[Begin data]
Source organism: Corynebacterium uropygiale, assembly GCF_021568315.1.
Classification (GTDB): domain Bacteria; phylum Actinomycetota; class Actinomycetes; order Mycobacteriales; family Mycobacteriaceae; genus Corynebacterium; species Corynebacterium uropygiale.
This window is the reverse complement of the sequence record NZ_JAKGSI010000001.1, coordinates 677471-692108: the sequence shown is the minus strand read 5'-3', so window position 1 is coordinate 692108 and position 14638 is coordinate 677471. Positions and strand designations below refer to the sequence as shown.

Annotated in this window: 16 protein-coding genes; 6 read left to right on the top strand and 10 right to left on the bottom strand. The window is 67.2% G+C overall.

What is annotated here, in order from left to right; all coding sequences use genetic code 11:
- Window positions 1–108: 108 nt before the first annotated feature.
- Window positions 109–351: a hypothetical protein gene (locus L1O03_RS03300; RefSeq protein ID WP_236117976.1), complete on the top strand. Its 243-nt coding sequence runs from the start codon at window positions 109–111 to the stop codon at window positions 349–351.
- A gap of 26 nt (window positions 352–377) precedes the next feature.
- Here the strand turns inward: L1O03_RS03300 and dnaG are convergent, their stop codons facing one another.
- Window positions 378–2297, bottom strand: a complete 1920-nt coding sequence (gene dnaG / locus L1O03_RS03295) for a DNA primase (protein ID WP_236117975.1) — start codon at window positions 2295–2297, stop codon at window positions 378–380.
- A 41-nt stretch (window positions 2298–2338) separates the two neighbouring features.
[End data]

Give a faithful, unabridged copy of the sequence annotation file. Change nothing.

Source organism: Corynebacterium uropygiale, assembly GCF_021568315.1.
Classification (GTDB): domain Bacteria; phylum Actinomycetota; class Actinomycetes; order Mycobacteriales; family Mycobacteriaceae; genus Corynebacterium; species Corynebacterium uropygiale.
This window is the reverse complement of the sequence record NZ_JAKGSI010000001.1, coordinates 677471-692108: the sequence shown is the minus strand read 5'-3', so window position 1 is coordinate 692108 and position 14638 is coordinate 677471. Positions and strand designations below refer to the sequence as shown.

Annotated in this window: 16 protein-coding genes; 6 read left to right on the top strand and 10 right to left on the bottom strand. The window is 67.2% G+C overall.

What is annotated here, in order from left to right; all coding sequences use genetic code 11:
- Window positions 1–108: 108 nt before the first annotated feature.
- Window positions 109–351: a hypothetical protein gene (locus L1O03_RS03300; RefSeq protein ID WP_236117976.1), complete on the top strand. Its 243-nt coding sequence runs from the start codon at window positions 109–111 to the stop codon at window positions 349–351.
- A gap of 26 nt (window positions 352–377) precedes the next feature.
- Here the strand turns inward: L1O03_RS03300 and dnaG are convergent, their stop codons facing one another.
- Window positions 378–2297, bottom strand: a complete 1920-nt coding sequence (gene dnaG / locus L1O03_RS03295) for a DNA primase (protein ID WP_236117975.1) — start codon at window positions 2295–2297, stop codon at window positions 378–380.
- A 41-nt stretch (window positions 2298–2338) separates the two neighbouring features.